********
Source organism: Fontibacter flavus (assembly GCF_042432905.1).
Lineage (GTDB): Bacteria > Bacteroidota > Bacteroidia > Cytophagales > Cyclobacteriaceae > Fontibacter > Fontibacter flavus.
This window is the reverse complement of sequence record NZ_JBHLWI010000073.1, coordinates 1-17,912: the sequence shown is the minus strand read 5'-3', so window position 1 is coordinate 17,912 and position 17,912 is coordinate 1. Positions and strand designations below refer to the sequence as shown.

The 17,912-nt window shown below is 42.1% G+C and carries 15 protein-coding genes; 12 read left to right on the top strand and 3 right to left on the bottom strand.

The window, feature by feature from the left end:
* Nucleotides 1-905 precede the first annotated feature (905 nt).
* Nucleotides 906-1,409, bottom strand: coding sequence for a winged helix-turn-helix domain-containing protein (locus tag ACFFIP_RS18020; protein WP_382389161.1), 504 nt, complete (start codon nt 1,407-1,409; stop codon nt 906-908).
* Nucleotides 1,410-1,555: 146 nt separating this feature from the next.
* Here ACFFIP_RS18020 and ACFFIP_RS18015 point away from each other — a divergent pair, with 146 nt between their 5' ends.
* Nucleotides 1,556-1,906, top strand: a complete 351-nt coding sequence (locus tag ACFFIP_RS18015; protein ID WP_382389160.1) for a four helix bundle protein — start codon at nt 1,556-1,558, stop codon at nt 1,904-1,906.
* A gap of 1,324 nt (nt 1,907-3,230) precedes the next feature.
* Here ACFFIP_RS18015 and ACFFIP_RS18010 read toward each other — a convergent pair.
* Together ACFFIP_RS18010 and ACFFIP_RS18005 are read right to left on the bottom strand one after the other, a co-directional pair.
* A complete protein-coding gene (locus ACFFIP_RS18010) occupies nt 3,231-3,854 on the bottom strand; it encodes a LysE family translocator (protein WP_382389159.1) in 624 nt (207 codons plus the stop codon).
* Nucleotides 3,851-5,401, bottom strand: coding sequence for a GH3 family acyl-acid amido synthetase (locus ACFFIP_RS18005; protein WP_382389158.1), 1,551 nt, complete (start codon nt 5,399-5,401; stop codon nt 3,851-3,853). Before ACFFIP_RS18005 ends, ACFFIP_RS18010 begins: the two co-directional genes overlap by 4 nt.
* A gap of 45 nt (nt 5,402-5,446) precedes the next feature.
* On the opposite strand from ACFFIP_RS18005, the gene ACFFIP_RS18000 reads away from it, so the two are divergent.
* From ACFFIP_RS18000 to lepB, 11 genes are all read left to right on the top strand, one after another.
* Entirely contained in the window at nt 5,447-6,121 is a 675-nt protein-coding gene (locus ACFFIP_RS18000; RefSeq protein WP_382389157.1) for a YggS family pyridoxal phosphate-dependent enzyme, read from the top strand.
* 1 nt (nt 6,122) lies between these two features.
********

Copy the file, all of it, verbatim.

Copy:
Source organism: Fontibacter flavus (assembly GCF_042432905.1).
Lineage (GTDB): Bacteria > Bacteroidota > Bacteroidia > Cytophagales > Cyclobacteriaceae > Fontibacter > Fontibacter flavus.
This window is the reverse complement of sequence record NZ_JBHLWI010000073.1, coordinates 1-17,912: the sequence shown is the minus strand read 5'-3', so window position 1 is coordinate 17,912 and position 17,912 is coordinate 1. Positions and strand designations below refer to the sequence as shown.

The 17,912-nt window shown below is 42.1% G+C and carries 15 protein-coding genes; 12 read left to right on the top strand and 3 right to left on the bottom strand.

The window, feature by feature from the left end:
* Nucleotides 1-905 precede the first annotated feature (905 nt).
* Nucleotides 906-1,409, bottom strand: coding sequence for a winged helix-turn-helix domain-containing protein (locus tag ACFFIP_RS18020; protein WP_382389161.1), 504 nt, complete (start codon nt 1,407-1,409; stop codon nt 906-908).
* Nucleotides 1,410-1,555: 146 nt separating this feature from the next.
* Here ACFFIP_RS18020 and ACFFIP_RS18015 point away from each other — a divergent pair, with 146 nt between their 5' ends.
* Nucleotides 1,556-1,906, top strand: a complete 351-nt coding sequence (locus tag ACFFIP_RS18015; protein ID WP_382389160.1) for a four helix bundle protein — start codon at nt 1,556-1,558, stop codon at nt 1,904-1,906.
* A gap of 1,324 nt (nt 1,907-3,230) precedes the next feature.
* Here ACFFIP_RS18015 and ACFFIP_RS18010 read toward each other — a convergent pair.
* Together ACFFIP_RS18010 and ACFFIP_RS18005 are read right to left on the bottom strand one after the other, a co-directional pair.
* A complete protein-coding gene (locus ACFFIP_RS18010) occupies nt 3,231-3,854 on the bottom strand; it encodes a LysE family translocator (protein WP_382389159.1) in 624 nt (207 codons plus the stop codon).
* Nucleotides 3,851-5,401, bottom strand: coding sequence for a GH3 family acyl-acid amido synthetase (locus ACFFIP_RS18005; protein WP_382389158.1), 1,551 nt, complete (start codon nt 5,399-5,401; stop codon nt 3,851-3,853). Before ACFFIP_RS18005 ends, ACFFIP_RS18010 begins: the two co-directional genes overlap by 4 nt.
* A gap of 45 nt (nt 5,402-5,446) precedes the next feature.
* On the opposite strand from ACFFIP_RS18005, the gene ACFFIP_RS18000 reads away from it, so the two are divergent.
* From ACFFIP_RS18000 to lepB, 11 genes are all read left to right on the top strand, one after another.
* Entirely contained in the window at nt 5,447-6,121 is a 675-nt protein-coding gene (locus ACFFIP_RS18000; RefSeq protein WP_382389157.1) for a YggS family pyridoxal phosphate-dependent enzyme, read from the top strand.
* 1 nt (nt 6,122) lies between these two features.